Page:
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Kosmos 936 / Bion 4
NamesBion 4
Mission typeBioscience
OperatorInstitute of Biomedical Problems
COSPAR ID1977-074A [1]
SATCAT no.10172
Mission duration19.5 days
Spacecraft properties
Spacecraft typeBion
Launch mass4,000 kg (8,800 lb) [1]
Start of mission
Launch date3 August 1977, 14:01:00 UTC
RocketSoyuz 11A511U s/n D15000-113
Launch sitePlesetsk, Site 43/3
End of mission
Recovered bySoviet Space Forces
Landing date22 August 1977, 01:05 UTC
Landing site51°53′N 61°30′E / 51.883°N 61.500°E / 51.883; 61.500 (Bion 4 spashdown)
near Kustanay, Kazakhstan, Soviet Union[2]
Orbital parameters
Reference systemGeocentric orbit
RegimeLow Earth orbit
Perigee altitude224 km (139 mi)
Apogee altitude419 km (260 mi)
Period90.70 minutes

Kosmos 936 or Bion 4 [3] (Бион 4, Космос 936) was a Bion satellite. The mission involved nine countries in a series of biomedical research experiments. The experiments were primarily follow-ups to the Bion 3 (Kosmos 782) flight. Scientists from the Bulgaria, Czechoslovakia, East Germany, France, Hungary, Poland, Romania, Soviet Union and the United States conducted experiments in physics and biology on the mission.[1]


The spacecraft was based on the Zenit reconnaissance satellite and launches began in 1973 with primary emphasis on the problems of radiation effects on human beings. Launches in the program included Kosmos 110, 605, 670, 782, plus Nauka modules flown on Zenit-2M reconnaissance satellites. 90 kg of equipment could be contained in the external Nauka module.[1]


Kosmos 936 was launched on 3 August 1977, by a Soyuz launch vehicle from Plesetsk Cosmodrome, Soviet Union. The mission ended after 19.5 days.[1]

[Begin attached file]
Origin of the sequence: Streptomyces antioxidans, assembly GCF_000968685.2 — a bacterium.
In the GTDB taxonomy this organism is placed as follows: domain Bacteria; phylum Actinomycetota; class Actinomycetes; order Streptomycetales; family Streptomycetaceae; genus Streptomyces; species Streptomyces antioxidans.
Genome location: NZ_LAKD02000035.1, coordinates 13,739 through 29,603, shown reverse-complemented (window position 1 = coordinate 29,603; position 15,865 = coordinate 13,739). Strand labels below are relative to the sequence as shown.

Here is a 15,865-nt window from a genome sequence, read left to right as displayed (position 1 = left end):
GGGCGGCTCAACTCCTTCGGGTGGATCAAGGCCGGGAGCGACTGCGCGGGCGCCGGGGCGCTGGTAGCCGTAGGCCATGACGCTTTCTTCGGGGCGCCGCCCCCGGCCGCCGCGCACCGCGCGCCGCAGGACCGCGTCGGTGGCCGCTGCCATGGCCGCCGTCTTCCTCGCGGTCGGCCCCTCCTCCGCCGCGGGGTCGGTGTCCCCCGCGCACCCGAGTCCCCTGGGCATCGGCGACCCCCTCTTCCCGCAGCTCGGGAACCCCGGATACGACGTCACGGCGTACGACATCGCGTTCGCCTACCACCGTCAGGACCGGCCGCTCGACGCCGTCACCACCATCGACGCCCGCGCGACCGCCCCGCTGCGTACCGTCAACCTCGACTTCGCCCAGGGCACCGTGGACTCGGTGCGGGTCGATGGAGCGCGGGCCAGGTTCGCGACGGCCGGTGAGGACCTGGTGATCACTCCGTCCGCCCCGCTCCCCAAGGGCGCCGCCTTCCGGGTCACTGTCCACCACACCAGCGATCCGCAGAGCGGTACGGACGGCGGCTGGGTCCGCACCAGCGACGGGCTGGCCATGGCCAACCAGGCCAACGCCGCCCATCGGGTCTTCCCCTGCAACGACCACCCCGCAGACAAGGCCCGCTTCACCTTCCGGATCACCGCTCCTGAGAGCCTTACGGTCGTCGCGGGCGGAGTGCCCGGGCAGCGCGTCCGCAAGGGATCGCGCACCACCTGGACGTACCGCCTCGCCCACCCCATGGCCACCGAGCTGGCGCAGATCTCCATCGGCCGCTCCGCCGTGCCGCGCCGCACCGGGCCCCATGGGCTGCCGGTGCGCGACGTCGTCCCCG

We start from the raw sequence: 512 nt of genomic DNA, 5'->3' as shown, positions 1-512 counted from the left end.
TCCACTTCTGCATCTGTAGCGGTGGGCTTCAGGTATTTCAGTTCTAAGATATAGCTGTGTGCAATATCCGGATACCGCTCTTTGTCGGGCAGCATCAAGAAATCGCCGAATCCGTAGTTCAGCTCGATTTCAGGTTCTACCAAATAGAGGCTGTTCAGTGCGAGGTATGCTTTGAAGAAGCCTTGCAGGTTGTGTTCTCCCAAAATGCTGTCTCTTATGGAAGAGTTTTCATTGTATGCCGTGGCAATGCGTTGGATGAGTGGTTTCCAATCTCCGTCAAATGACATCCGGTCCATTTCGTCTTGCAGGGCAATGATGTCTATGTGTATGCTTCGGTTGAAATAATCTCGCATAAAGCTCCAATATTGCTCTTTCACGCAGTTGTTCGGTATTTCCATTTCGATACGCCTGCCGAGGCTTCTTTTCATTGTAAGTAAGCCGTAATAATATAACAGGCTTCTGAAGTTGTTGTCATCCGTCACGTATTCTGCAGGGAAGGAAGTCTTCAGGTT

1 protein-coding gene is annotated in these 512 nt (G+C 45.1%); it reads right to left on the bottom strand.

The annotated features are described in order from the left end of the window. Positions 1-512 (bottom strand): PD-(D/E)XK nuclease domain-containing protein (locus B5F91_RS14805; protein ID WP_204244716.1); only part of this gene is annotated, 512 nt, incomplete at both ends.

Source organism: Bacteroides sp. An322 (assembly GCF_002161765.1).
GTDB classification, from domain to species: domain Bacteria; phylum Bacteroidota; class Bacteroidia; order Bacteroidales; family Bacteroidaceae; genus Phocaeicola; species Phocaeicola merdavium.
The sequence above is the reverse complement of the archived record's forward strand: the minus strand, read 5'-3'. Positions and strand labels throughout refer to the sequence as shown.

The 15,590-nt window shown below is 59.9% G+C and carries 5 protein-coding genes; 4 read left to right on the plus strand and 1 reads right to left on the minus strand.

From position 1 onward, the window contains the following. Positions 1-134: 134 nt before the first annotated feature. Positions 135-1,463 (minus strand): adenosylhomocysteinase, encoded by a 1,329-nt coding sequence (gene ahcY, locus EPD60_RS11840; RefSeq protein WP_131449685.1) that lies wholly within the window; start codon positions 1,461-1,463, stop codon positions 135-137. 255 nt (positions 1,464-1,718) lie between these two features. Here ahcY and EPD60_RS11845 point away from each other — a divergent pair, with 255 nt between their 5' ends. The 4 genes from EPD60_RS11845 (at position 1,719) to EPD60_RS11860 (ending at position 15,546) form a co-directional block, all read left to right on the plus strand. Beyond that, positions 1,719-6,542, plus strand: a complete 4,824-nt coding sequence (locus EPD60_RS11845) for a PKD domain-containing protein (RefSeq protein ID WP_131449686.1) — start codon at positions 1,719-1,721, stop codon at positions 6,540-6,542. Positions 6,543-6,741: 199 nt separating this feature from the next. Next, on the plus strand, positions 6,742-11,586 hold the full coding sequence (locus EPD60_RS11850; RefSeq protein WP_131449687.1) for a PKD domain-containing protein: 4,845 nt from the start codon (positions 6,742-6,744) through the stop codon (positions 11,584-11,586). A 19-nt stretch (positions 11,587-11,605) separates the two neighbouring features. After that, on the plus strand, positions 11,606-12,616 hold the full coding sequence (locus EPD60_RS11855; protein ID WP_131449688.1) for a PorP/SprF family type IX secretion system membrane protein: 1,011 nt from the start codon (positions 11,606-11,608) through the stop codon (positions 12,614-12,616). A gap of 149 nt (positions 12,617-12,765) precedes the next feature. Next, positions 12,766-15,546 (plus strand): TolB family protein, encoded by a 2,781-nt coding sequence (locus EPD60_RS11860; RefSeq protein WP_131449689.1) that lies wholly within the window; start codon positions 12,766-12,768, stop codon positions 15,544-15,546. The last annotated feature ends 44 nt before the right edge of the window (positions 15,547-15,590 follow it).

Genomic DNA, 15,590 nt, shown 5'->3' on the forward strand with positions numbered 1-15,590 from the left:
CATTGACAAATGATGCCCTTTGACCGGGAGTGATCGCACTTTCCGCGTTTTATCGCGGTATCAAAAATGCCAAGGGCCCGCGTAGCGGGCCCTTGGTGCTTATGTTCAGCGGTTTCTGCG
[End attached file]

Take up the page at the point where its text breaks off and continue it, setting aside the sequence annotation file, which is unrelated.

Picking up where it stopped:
Artificial gravity experiment that was flown on Bion 4.
Artificial gravity experiment that was flown on Bion 4.

The mission was to conduct various biological studies, continuing the Bion 3 mission experiments. He had two centrifuges on board to put some specimens in an artificial gravity environment. An attempt was made to differentiate, using rats, between the effects caused by space flight itself from those caused by stress. The effects of flight on muscle and bone, on red cell survival, and on lipid and carbohydrate metabolism were also studied, and an experiment with rats on the effects of space radiation on the retina was conducted.

One of the instruments (without a biological part) studied the physical parameters of the components of space radiation. Fruit flies were used in genetics and aging studies. A group of rats of the Rattus norvegicus species were sent, with an average weight of 215 g (7.6 oz) at launch and 62 days of age. Twenty of the rats experienced microgravity and the other ten were subjected to the artificial gravity of the centrifuge.

See also


  1. ^ a b c d e "Display: BION-4 1977-074A". NASA. 14 May 2020. Retrieved 3 January 2021. This article incorporates text from this source, which is in the public domain.
  2. ^ Archived 2002-08-20 at the Wayback Machine Encyclopedia Astronautica Retrieved 28 May 2016
  3. ^ "Cosmos 936". NASA Ames. 3 August 1977. Archived from the original on 15 February 2013. Retrieved 12 March 2014. This article incorporates text from this source, which is in the public domain.


  • Kozlov, D I (1996), Mashnostroenie, ed., Konstruirovanie avtomaticheskikh kosmicheskikh apparatov, Moscow, ISBN
  • Melnik, T G (1997), Nauka, ed., Voenno-Kosmicheskiy Sili, Moscow, ISBN
  • "Bion' nuzhen lyudyam", Novosti Kosmonavtiki, (6): 35 1996
This page was last edited on 3 January 2021, at 11:46
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